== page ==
As I’ve been going through my house, purging and organizing, I’ve had several people ask about my thought process for what I get rid of, what I keep, as well as how I organize it. I feel like I’ve shared it sprinkled throughout my posts about organizing, but I thought it would be helpful to put it in one post in a more concise, organized way. So, here we go…
Do I love it?
I usually start with this question because it weeds out obvious things. If I don’t really love it, why have it in my home? But, I have found this question alone can be problematic because it’s such a subjective judgment call. It can easily turn into a lengthy internal debate about all of the different types of love and varying degrees. And it’s a question that just doesn’t apply to certain things without sounding crazy… Do I really love this printer paper? Do I really love this slotted serving spoon? I think this question is better when it comes to deciding the obvious things to keep. It’s something I clearly love. No hesitation, no debate. I just love it and it’s not going anywhere and I don’t even need to think about it.
This question helps narrow things down so you can focus on the clutter, the stuff that is really the problem.
For those who have difficulty getting rid of things, I would throw out one word of caution when using this question as a tool… sometimes loving something isn’t a good enough reason to keep it. You might have an entire home packed to the brim with things you love and it’s easy to do if you don’t also have some other qualifications and rules for yourself. In my case, I pair my love for an item with the question, “Do I have the perfect place for it?” If the answer is no, I need to sell it, donate it, etc. I’m not truly enjoying the piece if I don’t have the perfect spot for it.
Do I need it?
There are a lot of things that are in my home out of need. I don’t love them and I would get rid of them if I could, but we need them – the litter box, the toaster oven, computer cables, a snowblower… you get the idea. Again, this is a great way to make quick decisions about the obvious keepers, so you can get to the clutter.
Do I/will I use it?
This is question is the one that is most enlightening and where I have to force myself to be honest. Has it been in a cabinet or drawer for a year or more? Do I use it at all? Have I ever used it? Will I use it ever?
This is where I get stuck in the gap between who I am and what I do vs. who I want to be and what I actually do. Keeping things can show a kind of intent and hopefulness. I will wear that when I lose weight. I will use that when I have time. I will make that next Christmas. I will use those art supplies more once I take a class.
I am generally a hopeful, optimistic person who believes people, including me, are capable of amazing change and growth. When organizing, or any time really, I don’t want to repeat and reinforce a narrative that says I won’t ever do something I intended. I won’t ever take that class or read that book or wear those pants again. I am going to be as I am now forever, so all is futile. Instead of turning it into a berate-fest, I try to balance what’s realistic vs. what’s optimistic. I’ll also look at things from a more positive light…
When I lose weight, I’ll want the fun of trying on and buying new clothes. I don’t need to store a bin of clothes that are a size I might never wear again.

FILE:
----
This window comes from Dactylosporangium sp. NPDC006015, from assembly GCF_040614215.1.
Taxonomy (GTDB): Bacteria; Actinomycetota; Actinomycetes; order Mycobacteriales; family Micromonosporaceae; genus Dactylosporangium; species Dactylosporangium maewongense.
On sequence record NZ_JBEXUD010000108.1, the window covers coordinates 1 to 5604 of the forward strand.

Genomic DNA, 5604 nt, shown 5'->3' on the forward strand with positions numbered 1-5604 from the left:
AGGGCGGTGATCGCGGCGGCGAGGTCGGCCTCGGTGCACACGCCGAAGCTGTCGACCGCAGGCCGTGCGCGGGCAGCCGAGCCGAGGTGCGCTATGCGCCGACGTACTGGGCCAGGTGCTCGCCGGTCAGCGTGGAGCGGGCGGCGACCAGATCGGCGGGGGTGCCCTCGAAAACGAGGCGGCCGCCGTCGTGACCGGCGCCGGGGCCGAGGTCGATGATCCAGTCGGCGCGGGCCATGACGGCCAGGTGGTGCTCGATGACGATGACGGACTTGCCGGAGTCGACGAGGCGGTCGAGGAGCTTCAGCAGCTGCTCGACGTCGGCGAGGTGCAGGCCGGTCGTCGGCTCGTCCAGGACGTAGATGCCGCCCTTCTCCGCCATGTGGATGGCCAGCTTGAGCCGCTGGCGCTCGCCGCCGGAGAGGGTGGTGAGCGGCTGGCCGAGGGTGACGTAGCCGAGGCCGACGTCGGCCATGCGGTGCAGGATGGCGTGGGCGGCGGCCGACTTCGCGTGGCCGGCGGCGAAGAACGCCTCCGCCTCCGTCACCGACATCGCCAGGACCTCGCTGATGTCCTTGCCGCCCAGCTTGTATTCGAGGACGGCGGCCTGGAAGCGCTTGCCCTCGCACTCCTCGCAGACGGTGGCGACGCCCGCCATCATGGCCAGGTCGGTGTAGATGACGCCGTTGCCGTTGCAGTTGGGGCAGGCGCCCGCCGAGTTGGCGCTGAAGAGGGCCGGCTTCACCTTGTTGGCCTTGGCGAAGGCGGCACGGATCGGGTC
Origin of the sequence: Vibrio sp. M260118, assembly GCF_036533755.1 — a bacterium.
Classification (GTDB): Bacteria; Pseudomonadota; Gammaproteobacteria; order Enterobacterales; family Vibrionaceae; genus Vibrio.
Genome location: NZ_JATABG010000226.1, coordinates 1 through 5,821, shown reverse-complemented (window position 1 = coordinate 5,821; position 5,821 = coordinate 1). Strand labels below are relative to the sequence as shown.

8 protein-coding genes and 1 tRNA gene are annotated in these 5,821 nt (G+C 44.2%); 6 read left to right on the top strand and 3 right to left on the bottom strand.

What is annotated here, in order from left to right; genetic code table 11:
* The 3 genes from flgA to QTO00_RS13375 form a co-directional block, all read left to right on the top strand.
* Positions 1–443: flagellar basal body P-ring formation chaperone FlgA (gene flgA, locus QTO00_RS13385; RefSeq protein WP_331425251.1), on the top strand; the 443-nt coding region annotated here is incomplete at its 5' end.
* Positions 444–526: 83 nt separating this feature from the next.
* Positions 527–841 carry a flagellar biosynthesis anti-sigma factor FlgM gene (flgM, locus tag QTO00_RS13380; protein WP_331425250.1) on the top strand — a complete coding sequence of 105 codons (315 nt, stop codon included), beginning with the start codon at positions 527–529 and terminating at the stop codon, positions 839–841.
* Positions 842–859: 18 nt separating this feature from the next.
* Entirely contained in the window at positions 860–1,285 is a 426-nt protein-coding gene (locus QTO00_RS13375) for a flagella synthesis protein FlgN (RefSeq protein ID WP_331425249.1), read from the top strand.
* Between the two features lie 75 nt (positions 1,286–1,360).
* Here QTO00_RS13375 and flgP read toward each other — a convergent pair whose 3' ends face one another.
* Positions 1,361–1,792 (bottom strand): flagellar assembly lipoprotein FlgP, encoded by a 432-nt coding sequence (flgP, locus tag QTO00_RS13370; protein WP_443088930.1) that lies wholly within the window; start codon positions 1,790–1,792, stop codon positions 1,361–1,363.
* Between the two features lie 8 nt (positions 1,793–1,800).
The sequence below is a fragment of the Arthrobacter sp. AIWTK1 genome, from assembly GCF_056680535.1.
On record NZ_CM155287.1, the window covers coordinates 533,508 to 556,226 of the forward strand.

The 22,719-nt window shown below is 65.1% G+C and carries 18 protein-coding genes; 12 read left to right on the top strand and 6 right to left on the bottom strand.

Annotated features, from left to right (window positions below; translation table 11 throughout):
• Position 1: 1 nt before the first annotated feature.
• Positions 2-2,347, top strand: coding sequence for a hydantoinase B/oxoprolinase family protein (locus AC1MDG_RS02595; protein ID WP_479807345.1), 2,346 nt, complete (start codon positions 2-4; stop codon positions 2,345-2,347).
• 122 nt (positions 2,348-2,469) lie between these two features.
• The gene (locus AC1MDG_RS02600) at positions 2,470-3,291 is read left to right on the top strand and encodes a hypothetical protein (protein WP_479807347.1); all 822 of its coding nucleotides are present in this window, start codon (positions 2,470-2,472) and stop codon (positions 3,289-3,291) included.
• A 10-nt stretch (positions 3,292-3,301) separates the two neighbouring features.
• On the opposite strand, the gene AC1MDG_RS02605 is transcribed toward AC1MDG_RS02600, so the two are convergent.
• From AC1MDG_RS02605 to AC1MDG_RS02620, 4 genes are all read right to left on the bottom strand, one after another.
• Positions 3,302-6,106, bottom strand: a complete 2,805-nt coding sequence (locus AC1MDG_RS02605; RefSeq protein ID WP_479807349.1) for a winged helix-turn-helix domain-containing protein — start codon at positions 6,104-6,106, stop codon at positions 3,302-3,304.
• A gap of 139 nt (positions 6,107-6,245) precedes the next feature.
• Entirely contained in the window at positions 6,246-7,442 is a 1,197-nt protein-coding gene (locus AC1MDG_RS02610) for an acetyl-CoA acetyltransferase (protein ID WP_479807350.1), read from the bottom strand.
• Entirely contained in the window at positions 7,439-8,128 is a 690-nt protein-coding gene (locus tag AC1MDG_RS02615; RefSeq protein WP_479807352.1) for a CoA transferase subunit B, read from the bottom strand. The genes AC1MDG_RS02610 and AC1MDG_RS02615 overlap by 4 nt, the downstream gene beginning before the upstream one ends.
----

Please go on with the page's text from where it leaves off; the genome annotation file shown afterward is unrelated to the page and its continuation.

I haven’t made this, yet, because there are things I enjoy doing more. Since my time is limited, I’m going to focus on the things I enjoy the most and donate or sell things that can be enjoyed by others.
I don’t need to keep 30 tubes of paint because I might need to use one in the future. If I end up needing a color or two, I can buy it when that need arises.
If I think I might need/use/wear something, then I’ll put in “on hold.” This typically involves putting it in a bin or bag in the garage. If I decide I need it, I’ll fish it back out. 9/10 times, though, I forget about it and end up donating it. This hold time, though, allows me to live without it to see if I miss it without any feelings of regret.
Do I already own something else that I will always favor?
I’m guessing this is true of you and it’s certainly true of me. I will always, always favor the thing I like most. It could be my favorite pair of socks or the paper I like to paint on the best. If I’m always going to go for the favorite, I don’t need to keep the things that I don’t like. I will fish the socks out of the dryer instead of wearing ones that are neatly folded in my wardrobe. I will buy a new pad of paper instead of pulling a sheet out of one I don’t like. If that’s the case, the rest are superfluous and just taking up space.
This really helped me out as I was cleaning out the studio. I was intentional about only keeping the things that are my favorites and getting rid of the rest. Isn’t that the goal? To have a house or workspace that’s full of your favorites?
I hope that sharing my thought process here encourages you as you’re cleaning out and organizing your spaces. Organizing is one thing. It’s pretty easy to tidy things up so they look neat. Working through each drawer and cabinet and purging/selling/donating is quite another. It truly is a process and one that can be challenging, especially when dealing with stuff that is sentimental, a collection that has been curated over time, or things that are tied to your work and hobbies.
But, it’s all worth it! As I said above, imagine your home filled with your favorites. That would be a pretty special place. And I think most of us have that already, but we just need to do a little more editing and a little less shopping.